Welcome to my completely uncensored and random stream of thoughts which are probably not interesting at all – but you clearly have nothing else to do right now otherwise you wouldn't be here? So stay a while! xoxo
There are many teaching milestones that we hit as parents. Potty training. Brushing teeth. Riding a bike. Fixing mommy a martini. You teach your littles how to do basic things so that when they leave your nest they can fly. Right?
This past weekend I realized that I had failed one of my baby birds in the oddest, unknowing way possible.
A few weeks ago my oldest had a tournament in Oklahoma City, so we packed up the family and made a mini vacay out of it. I love staying in a hotel. I just do. I know the horror stories and how you don’t want to black light the comforter😬, the phone😬, the remote control😬 … I get all that. But it’s just the idea of walking into the massive lobby, riding elevators, sleeping in the whitest sheets ever with a hint of bleach. I love it. This particular trip, we stayed with the team at the Residence Inn. Normally when we leave a hotel, if there are any ‘products’ left, I grab them. They are perfect for spend the nights or future extended trips when products aren’t generously replenished. As delightful as this hotel was, they had one major flaw: bar soap. Adam jokingly said upon departure “You forgot to pack up the soap.” He knew. I have no problem admitting it – I hate bar soap. The only bar in my wheelhouse is the kind that serves champagne or chardonnay. If I’m lucky, maybe a nut.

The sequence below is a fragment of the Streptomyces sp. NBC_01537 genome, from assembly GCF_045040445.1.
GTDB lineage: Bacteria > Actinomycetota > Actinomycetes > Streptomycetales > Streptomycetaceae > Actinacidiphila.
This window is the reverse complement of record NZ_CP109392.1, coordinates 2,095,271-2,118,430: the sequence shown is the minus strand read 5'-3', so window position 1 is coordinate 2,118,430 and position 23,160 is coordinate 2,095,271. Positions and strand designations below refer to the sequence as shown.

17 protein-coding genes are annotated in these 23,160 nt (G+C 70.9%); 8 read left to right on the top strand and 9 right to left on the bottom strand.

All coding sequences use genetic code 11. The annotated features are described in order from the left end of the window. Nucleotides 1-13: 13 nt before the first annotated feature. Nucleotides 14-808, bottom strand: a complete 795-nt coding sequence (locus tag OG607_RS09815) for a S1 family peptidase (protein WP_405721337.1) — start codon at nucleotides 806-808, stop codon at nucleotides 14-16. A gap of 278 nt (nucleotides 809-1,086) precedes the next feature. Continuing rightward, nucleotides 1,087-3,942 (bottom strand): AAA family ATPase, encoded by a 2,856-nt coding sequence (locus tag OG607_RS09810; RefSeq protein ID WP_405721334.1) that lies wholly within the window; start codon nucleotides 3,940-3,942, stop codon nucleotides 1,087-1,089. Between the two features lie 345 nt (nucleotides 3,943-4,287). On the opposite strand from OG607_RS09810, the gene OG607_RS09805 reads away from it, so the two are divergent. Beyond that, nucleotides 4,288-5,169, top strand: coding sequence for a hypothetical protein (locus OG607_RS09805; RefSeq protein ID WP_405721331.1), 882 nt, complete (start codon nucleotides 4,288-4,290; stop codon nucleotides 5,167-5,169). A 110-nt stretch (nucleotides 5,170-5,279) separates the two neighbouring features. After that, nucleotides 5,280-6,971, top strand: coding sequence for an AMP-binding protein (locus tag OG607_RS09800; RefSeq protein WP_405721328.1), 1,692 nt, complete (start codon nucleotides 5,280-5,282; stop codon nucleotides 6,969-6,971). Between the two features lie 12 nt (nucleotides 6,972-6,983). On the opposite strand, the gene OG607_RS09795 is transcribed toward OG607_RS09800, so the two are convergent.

In fact, I haven’t used bar soap since the mid 80s when I discovered that Caress had a liquid body wash. “Before you dress, Caress!” I never looked back. Prior to that, my childhood cleansing consisted of one thing: Irish Spring. I can still hear my dad yodeling post shower “Clean as a whistle.” But yes, bar soap and I parted ways a long long time ago. I don’t like the way it feels on my skin after rinsing. It’s all….residue-y. Mostly though, I can’t handle the way the bar sits there in the shower or soap dish…one side all dry and cracking while underneath it’s all slimy… and mushy. 🤢🤢🤢 And bar soap in a public gas station? That God knows who touched? And has dirt stripes mixed in with the mush?
I. Go. Fetal.
So, it would be unlike Adam to pass this opportunity to point it out and give me a hard time. The bar soap stayed and I made a sarcastic comment about “I can’t remember the last time I used bar soap.” My youngest replied “What’s bar soap?” We all laughed because we thought she was piggy backing on our teasing.
I was wrong. So wrong.
This past weekend we had another tourney. Different hotel. Same chain. And yes… there in the bathroom staring at me in it’s glaringly white Paul Mitchell cover was the bar. My heart sank a little because I should have known from a few weeks ago to pack some bath gel I swiped from another hotel to avoid having direct contact with it. I’m not new at this – so what happened? Premenopausal brain? However, I’m not a total princess. I can take one for the team and lather up old school.